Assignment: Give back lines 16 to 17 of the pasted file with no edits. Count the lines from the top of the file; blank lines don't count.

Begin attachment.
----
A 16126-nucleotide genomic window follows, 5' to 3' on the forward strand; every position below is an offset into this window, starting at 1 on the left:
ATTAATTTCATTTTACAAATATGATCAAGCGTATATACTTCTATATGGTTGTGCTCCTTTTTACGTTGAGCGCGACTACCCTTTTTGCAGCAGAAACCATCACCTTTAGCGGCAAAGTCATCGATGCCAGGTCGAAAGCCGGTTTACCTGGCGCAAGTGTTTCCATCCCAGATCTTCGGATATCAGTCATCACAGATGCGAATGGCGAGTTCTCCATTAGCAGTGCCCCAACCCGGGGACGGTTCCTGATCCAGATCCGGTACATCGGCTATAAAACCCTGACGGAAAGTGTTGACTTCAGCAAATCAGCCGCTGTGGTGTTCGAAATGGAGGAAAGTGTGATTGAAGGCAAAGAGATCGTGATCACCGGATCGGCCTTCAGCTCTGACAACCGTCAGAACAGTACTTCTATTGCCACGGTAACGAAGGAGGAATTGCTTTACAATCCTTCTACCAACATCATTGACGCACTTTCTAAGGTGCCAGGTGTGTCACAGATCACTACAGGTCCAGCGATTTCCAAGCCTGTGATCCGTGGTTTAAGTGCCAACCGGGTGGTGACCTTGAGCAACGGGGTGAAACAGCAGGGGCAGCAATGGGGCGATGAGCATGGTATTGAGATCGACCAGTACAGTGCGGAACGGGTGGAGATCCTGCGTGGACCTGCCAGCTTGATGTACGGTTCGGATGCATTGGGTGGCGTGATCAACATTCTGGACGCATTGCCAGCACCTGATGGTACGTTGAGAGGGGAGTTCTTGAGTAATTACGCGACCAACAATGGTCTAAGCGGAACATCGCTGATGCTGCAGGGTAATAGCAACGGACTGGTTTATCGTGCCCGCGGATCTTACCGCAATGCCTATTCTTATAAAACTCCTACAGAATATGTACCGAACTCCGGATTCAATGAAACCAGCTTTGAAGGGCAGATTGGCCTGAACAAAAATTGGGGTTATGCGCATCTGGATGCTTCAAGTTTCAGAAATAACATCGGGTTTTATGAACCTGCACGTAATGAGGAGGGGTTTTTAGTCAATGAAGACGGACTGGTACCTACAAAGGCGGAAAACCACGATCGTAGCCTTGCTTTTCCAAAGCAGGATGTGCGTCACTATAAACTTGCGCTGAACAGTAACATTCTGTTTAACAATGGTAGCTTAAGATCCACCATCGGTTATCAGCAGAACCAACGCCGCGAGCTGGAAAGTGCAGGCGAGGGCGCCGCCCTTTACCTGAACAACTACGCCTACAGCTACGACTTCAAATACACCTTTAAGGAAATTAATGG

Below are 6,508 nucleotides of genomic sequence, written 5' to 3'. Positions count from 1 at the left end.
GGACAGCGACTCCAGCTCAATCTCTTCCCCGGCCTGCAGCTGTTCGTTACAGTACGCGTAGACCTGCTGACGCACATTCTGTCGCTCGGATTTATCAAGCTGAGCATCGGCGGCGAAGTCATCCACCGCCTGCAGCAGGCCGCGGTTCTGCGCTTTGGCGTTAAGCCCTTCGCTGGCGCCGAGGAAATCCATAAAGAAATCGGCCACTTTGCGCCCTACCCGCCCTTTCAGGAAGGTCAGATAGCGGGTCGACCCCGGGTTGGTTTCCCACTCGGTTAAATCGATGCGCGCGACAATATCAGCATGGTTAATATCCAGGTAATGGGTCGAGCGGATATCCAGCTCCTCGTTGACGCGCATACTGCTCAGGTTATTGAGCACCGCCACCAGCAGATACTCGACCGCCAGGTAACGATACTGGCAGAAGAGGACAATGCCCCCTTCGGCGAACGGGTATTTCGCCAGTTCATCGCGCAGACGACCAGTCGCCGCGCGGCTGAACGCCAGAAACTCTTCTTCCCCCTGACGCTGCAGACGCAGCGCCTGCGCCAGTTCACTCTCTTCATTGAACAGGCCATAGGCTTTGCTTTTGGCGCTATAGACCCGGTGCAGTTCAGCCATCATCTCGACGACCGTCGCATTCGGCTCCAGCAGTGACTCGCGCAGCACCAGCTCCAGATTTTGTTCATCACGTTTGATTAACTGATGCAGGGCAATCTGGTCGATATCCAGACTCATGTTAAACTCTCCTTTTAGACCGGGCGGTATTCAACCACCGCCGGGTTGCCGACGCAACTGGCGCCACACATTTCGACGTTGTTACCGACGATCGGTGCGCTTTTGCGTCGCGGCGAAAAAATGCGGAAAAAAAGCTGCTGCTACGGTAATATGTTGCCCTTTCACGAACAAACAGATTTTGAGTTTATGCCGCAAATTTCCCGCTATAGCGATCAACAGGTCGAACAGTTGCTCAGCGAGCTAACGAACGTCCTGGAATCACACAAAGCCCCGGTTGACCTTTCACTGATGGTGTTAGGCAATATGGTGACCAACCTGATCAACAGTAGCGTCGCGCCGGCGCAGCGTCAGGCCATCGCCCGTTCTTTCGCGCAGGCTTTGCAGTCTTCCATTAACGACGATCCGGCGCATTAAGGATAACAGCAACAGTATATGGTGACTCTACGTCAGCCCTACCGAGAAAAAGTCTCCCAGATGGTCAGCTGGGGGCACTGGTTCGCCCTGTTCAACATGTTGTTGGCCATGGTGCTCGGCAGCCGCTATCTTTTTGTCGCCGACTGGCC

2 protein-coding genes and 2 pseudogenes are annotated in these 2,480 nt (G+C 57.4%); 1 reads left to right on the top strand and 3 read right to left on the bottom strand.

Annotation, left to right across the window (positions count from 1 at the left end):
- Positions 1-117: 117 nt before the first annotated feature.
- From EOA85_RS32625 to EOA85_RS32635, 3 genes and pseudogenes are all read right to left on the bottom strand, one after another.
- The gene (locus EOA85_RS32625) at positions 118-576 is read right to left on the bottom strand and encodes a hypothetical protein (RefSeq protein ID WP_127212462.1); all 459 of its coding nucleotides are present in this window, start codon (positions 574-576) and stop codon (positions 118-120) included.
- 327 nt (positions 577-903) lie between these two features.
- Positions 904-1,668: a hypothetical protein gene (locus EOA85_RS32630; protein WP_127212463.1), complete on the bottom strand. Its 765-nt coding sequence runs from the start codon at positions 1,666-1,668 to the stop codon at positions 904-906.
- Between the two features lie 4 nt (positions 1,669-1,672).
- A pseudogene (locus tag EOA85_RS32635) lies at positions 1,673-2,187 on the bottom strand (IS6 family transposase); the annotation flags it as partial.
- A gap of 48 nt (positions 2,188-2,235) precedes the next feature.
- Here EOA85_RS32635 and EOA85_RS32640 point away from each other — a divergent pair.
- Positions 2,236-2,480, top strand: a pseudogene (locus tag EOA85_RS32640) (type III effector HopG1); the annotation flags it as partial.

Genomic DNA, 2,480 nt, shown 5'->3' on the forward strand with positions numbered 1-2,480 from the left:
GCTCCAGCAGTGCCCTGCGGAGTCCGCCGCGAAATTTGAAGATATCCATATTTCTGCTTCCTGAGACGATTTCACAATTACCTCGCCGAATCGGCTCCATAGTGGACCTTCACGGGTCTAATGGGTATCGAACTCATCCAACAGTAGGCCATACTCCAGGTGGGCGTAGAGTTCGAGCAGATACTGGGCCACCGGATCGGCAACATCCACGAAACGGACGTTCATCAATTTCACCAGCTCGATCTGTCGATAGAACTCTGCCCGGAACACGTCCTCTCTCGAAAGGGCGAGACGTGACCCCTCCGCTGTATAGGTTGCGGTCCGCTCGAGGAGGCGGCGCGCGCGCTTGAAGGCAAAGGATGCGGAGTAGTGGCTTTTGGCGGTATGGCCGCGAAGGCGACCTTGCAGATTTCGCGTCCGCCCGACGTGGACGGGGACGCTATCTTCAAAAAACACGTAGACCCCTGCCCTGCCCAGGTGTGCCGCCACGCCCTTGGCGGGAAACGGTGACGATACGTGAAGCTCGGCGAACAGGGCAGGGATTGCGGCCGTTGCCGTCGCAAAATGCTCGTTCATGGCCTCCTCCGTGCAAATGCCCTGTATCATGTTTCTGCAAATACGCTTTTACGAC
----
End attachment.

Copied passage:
- Positions 2,236-2,480, top strand: a pseudogene (locus tag EOA85_RS32640) (type III effector HopG1); the annotation flags it as partial.

Genomic DNA, 2,480 nt, shown 5'->3' on the forward strand with positions numbered 1-2,480 from the left: